Does the right hon. Gentleman, however, recognise the dismay that will be caused by his announcement that he will press ahead with the plan to take blood processing and testing away from Liverpool, Cambridge, Oxford, Plymouth and Lancaster? Does he not realise that those who work in the blood transfusion service, those who donate their blood and the doctors who use that donated blood have all made clear their opposition to the plan? They believe, as we do, that it will make the service more expensive, and less able to respond quickly to the need for blood.

Does the right hon. Gentleman accept that, although he claims that the plan to withdraw testing and processing from those centres will cost the NBA less, it will be a false economy? It will cost the NHS as a whole more. It will cost more in increased travel costs, and in wastage: blood that had been taken and stored in case it was needed will be thrown away. Local centres have always responded quickly to specific local demand. The plans will not produce the savings that the Secretary of State has promised.

Does the right hon. Gentleman accept that the plans threaten the very viability of the work that will remain at the five centres? Once the testing and processing of donors' blood has been removed, and only the testing of patients' blood remains, unit costs in the five centres will rise, and the Secretary of State will come to the House to tell us that those centres are too expensive and must close altogether. Does he admit that that will be the next step? Why has he not learnt from his last effort at trying to save money on the blood service? The decision to buy cheaper blood bags from Australia led to the infection of patients and to the withdrawal of the bags. That decision lowered safety standards and cost more in the long term.

Does the Secretary of State accept that he has failed to convince doctors that his proposals will improve the quality or availability of the blood that is so vital to the national health service? Hundreds of doctors, as well as donors and those working in the service, have registered their opposition to the plans which the Secretary of State has said will go ahead. Clinicians in Liverpool and Oxford, in particular, have said that, far from improving the service, the plans will put lives at risk.

Why has the Secretary of State brushed those concerns aside? Does he not recognise that those who work in the blood service have helped to transform the way in which blood is collected, processed and tested? Therefore, their opposition to his plans is based not on resistance to change, but on the belief that the plans are totally wrong.

Does the Secretary of State realise that his handling of the plans has had a demoralising effect on the blood service, and that staff have drifted away? We have the worst of all possible worlds: a long period of consultation and uncertainty, followed by a decision that shows that the Secretary of State has not listened to those whom he consulted. With the proposed new computer system to which the Secretary of State referred at least 18 months from completion, it will not be possible to move the work to those centres that are not staffed adequately.

Is it not ironic that today's announcement coincides with yet another blood shortage? Will the Secretary of State confirm that blood is being brought from Scotland in order to deal with the shortage in London? As the Cambridge centre did not appear in the original proposals about which the Secretary of State consulted, what plans does he have to consult those involved with that centre, who have learnt today that it is to lose blood testing and processing work?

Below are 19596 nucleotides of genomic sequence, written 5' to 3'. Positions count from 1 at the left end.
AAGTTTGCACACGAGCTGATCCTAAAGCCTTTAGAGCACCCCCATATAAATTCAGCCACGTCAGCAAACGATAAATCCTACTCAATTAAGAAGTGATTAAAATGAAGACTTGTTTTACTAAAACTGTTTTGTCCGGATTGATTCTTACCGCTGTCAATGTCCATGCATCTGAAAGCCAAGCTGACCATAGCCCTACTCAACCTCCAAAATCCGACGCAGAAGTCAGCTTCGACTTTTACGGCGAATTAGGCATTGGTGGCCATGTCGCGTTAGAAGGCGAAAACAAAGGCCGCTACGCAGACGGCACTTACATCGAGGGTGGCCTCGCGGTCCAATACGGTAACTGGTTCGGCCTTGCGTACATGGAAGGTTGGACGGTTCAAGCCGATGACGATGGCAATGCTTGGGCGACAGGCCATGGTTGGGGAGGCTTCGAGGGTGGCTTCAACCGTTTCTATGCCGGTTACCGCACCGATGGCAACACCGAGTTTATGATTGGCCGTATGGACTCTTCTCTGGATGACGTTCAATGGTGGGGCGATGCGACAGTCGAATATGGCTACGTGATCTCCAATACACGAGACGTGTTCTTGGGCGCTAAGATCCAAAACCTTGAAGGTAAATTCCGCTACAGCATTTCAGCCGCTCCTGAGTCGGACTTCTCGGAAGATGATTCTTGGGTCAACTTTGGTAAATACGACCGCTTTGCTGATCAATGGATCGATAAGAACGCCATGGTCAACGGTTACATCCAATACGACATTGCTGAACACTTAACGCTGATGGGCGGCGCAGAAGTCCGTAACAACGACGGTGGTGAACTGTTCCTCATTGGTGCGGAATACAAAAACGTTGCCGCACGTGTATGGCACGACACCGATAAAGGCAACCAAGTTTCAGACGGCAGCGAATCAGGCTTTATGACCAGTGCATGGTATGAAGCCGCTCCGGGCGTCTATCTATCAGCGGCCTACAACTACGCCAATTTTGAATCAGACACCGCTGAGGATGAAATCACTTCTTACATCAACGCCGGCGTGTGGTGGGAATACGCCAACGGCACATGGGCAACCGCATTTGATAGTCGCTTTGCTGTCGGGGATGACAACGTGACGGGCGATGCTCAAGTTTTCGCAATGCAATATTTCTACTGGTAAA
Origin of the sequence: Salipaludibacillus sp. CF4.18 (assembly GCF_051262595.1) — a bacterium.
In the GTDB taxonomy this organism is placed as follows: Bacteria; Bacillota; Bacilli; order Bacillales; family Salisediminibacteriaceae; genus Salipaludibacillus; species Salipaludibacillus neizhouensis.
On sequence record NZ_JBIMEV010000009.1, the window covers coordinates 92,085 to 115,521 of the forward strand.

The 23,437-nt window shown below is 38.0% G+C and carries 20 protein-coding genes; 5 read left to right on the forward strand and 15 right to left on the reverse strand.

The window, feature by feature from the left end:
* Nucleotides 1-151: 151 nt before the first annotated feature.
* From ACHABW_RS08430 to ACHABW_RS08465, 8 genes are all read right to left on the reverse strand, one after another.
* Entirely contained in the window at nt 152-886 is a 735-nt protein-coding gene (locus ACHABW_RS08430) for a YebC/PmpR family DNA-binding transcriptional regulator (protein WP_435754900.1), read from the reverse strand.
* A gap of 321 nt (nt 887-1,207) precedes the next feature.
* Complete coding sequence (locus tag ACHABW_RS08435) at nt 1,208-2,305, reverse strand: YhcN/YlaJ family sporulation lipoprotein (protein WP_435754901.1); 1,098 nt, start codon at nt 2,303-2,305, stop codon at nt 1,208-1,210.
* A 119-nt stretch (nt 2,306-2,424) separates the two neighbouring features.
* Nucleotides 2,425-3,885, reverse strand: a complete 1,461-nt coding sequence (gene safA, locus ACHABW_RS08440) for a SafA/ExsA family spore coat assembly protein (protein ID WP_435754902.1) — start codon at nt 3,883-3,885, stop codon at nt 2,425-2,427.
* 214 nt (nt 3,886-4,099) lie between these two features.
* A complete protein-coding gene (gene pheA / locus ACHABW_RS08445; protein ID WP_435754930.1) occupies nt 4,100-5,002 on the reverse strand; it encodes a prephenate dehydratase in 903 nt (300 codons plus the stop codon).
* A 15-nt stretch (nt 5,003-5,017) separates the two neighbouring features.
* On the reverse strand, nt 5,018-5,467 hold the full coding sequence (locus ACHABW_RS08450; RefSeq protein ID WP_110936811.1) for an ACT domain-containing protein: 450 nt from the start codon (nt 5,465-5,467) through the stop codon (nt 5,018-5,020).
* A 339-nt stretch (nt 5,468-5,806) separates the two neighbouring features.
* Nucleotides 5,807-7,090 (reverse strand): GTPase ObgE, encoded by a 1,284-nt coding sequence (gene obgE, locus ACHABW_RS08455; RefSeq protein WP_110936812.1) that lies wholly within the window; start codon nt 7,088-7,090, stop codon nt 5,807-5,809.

If the Government trample the views of those who work in and use the blood service, they will never get it right. If the Government look only at the balance sheet and not at the patient, they will never get it right. Is that not yet another reason why the British people do not trust the Government with their national health service?

Mr. Dorrell

It is incredible that the hon. Member for Peckham (Ms Harman), who usually chides the Government for not consulting enough, should now chide us for consulting for too long and then—to use her words—for "brushing the concerns aside". That is simply not true.

Clinicians from Liverpool, Oxford and elsewhere have expressed their concerns about whether the blood service would deliver the enhanced service that was described in the document and acknowledged as the ambition of the blood service. I listened to their views, and I responded by establishing the national user group—which the hon. Lady welcomed.

Clinicians working in the health service who rely upon the national blood service are concerned that that service should meet the standards that it set out in its document. I am grateful to the hon. Lady for recognising the importance of the national user group and of the donors charter, which sets out the standards that donors have a right to expect from the national blood service.

The hon. Lady took the side of those who argue that one cannot remove processing and testing work from blood centres without undermining their viability. Perhaps she has seen a copy of last week's British Medical Journal, in which Sally Davies, a widely respected consultant haematologist at the Central Middlesex hospital, argues the opposite case. She has experience gained from her own practice of doing precisely that which the hon. Lady says is impossible.

In the article, Ms Davies writes: Consultants at some teaching hospitals have suggested … that removing the processing and testing of blood from their sites will adversely affect their clinical services. The experience of teaching hospitals and specialist centres in London shows that this need not be the case. They are not my words, but those of a consultant haematologist who practises in the national health service.